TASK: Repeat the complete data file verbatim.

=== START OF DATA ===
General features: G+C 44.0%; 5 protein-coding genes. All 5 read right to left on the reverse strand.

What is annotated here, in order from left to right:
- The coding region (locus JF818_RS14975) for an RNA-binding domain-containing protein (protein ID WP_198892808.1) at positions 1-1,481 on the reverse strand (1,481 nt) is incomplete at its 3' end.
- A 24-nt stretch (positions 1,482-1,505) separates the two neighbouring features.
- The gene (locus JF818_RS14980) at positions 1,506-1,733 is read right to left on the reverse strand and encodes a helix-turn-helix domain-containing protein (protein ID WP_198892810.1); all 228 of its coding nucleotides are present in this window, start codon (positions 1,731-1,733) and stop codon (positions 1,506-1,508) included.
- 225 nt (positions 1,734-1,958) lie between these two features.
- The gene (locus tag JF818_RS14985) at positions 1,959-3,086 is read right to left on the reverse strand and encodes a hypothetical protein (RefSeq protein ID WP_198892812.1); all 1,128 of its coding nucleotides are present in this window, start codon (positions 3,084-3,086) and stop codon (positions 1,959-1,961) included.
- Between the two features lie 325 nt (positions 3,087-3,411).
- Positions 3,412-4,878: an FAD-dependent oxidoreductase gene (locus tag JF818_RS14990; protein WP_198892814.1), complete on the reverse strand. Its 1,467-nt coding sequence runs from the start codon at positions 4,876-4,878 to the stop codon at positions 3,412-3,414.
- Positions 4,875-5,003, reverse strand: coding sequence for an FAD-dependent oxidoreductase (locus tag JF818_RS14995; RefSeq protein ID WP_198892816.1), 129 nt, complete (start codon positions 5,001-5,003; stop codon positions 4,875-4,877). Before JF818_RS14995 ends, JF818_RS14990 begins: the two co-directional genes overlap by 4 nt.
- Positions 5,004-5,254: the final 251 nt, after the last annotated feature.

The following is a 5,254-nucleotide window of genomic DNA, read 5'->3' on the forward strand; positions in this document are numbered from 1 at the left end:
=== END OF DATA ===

General features: G+C 44.0%; 5 protein-coding genes. All 5 read right to left on the reverse strand.

What is annotated here, in order from left to right:
- The coding region (locus JF818_RS14975) for an RNA-binding domain-containing protein (protein ID WP_198892808.1) at positions 1-1,481 on the reverse strand (1,481 nt) is incomplete at its 3' end.
- A 24-nt stretch (positions 1,482-1,505) separates the two neighbouring features.
- The gene (locus JF818_RS14980) at positions 1,506-1,733 is read right to left on the reverse strand and encodes a helix-turn-helix domain-containing protein (protein ID WP_198892810.1); all 228 of its coding nucleotides are present in this window, start codon (positions 1,731-1,733) and stop codon (positions 1,506-1,508) included.
- 225 nt (positions 1,734-1,958) lie between these two features.
- The gene (locus tag JF818_RS14985) at positions 1,959-3,086 is read right to left on the reverse strand and encodes a hypothetical protein (RefSeq protein ID WP_198892812.1); all 1,128 of its coding nucleotides are present in this window, start codon (positions 3,084-3,086) and stop codon (positions 1,959-1,961) included.
- Between the two features lie 325 nt (positions 3,087-3,411).
- Positions 3,412-4,878: an FAD-dependent oxidoreductase gene (locus tag JF818_RS14990; protein WP_198892814.1), complete on the reverse strand. Its 1,467-nt coding sequence runs from the start codon at positions 4,876-4,878 to the stop codon at positions 3,412-3,414.
- Positions 4,875-5,003, reverse strand: coding sequence for an FAD-dependent oxidoreductase (locus tag JF818_RS14995; RefSeq protein ID WP_198892816.1), 129 nt, complete (start codon positions 5,001-5,003; stop codon positions 4,875-4,877). Before JF818_RS14995 ends, JF818_RS14990 begins: the two co-directional genes overlap by 4 nt.
- Positions 5,004-5,254: the final 251 nt, after the last annotated feature.

The following is a 5,254-nucleotide window of genomic DNA, read 5'->3' on the forward strand; positions in this document are numbered from 1 at the left end: